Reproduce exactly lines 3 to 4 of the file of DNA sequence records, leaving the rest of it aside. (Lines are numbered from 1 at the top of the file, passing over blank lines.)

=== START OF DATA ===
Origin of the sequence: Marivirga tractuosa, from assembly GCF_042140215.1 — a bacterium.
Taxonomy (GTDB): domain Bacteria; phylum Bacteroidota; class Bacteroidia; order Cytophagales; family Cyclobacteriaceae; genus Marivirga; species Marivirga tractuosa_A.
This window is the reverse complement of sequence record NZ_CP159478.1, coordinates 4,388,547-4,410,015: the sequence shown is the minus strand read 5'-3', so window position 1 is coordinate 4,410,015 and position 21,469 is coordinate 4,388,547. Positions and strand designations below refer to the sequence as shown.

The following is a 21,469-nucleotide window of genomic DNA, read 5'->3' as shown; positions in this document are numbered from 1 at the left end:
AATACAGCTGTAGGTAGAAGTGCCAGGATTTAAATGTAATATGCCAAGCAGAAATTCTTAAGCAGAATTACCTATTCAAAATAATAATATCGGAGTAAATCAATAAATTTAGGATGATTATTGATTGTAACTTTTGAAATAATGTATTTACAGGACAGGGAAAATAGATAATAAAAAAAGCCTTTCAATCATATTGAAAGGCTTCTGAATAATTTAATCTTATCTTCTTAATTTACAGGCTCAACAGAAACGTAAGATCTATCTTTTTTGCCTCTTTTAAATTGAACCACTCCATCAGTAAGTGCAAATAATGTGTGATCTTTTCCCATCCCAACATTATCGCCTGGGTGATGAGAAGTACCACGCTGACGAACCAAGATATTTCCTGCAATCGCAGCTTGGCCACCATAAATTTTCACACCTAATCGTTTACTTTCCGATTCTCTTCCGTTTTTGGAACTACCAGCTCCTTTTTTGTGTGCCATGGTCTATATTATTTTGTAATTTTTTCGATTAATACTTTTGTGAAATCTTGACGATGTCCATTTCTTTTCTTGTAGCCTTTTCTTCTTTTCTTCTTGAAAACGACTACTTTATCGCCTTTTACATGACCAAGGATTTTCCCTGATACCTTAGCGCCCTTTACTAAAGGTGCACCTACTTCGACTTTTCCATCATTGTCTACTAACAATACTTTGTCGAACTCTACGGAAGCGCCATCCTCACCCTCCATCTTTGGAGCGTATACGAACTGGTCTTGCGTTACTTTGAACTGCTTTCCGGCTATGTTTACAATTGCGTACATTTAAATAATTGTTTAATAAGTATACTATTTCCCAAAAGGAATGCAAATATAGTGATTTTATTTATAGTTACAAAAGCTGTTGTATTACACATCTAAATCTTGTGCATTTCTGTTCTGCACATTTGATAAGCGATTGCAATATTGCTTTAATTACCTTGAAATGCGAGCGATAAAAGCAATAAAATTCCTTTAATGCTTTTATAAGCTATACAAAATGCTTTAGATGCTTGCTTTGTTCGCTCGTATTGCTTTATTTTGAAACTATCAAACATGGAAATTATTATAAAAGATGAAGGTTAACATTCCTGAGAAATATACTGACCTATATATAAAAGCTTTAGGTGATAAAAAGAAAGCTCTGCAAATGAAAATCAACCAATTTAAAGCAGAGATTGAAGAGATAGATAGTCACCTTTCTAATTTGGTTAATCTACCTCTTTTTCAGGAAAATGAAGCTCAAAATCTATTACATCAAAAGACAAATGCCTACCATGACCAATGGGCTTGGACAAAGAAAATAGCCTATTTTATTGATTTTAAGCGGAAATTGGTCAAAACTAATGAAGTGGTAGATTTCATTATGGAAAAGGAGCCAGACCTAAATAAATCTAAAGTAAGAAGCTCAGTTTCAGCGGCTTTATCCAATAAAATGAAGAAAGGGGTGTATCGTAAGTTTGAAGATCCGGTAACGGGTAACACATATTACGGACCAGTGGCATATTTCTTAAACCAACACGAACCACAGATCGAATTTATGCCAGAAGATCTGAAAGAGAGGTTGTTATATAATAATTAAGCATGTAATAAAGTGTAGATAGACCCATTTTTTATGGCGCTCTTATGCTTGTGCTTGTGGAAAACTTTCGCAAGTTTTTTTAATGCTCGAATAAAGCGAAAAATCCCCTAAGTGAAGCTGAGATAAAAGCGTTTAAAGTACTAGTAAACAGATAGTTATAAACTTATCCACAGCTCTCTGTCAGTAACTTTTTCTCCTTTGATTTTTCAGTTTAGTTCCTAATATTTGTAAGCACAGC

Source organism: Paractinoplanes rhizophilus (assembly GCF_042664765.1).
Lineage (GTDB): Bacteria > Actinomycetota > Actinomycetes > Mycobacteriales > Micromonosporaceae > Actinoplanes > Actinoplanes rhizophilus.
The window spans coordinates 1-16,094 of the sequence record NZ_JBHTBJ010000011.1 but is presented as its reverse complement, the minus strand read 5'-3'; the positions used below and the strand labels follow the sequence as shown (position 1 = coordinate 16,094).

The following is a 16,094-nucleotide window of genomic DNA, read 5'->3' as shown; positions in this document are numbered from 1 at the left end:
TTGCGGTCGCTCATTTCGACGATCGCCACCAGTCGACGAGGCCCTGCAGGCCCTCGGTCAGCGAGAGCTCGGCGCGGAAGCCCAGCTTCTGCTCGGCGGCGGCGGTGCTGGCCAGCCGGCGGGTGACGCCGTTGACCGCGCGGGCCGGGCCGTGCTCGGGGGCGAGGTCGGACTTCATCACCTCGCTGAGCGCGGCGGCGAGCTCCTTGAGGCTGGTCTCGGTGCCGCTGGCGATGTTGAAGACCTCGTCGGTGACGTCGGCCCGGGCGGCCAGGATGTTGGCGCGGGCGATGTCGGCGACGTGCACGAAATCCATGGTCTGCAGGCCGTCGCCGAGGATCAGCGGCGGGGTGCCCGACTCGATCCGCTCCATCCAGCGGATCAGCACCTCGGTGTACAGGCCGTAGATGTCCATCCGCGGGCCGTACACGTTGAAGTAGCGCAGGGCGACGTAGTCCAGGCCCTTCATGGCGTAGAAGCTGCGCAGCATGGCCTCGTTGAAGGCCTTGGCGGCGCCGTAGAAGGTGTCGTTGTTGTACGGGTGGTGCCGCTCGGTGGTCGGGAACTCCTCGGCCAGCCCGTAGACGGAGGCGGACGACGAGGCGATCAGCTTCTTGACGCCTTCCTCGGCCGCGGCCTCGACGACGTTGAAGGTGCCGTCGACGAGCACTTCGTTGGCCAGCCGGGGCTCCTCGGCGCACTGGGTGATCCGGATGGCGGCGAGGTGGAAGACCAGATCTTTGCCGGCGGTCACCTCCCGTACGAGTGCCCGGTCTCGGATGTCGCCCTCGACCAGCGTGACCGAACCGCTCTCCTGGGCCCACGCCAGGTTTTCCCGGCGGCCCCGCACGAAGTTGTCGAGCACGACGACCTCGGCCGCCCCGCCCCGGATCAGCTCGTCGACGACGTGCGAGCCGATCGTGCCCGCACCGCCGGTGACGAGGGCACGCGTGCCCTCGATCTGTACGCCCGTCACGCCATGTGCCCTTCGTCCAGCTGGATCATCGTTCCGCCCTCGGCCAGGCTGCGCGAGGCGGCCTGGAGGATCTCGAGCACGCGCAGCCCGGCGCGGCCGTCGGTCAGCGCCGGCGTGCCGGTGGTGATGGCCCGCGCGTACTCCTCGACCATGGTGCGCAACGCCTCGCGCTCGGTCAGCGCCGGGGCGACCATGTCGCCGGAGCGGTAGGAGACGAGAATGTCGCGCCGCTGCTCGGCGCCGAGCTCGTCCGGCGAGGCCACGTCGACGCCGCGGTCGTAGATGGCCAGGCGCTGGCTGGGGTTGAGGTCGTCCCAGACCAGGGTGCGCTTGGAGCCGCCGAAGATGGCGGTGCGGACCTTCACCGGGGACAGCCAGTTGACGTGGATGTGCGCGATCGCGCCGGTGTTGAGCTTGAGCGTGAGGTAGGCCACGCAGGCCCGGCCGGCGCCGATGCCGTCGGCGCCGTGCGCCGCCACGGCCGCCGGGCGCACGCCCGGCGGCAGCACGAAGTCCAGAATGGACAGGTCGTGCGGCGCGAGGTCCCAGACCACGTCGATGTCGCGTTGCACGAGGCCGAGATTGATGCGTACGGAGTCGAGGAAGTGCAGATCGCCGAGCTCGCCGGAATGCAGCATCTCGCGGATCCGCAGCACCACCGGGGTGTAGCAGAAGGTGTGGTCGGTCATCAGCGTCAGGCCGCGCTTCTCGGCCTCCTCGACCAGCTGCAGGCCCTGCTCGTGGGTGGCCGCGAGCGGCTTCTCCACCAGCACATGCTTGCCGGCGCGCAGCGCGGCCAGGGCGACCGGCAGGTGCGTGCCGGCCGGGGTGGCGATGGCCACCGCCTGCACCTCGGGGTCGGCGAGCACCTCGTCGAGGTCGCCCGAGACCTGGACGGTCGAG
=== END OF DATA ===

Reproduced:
This window is the reverse complement of sequence record NZ_CP159478.1, coordinates 4,388,547-4,410,015: the sequence shown is the minus strand read 5'-3', so window position 1 is coordinate 4,410,015 and position 21,469 is coordinate 4,388,547. Positions and strand designations below refer to the sequence as shown.

The following is a 21,469-nucleotide window of genomic DNA, read 5'->3' as shown; positions in this document are numbered from 1 at the left end: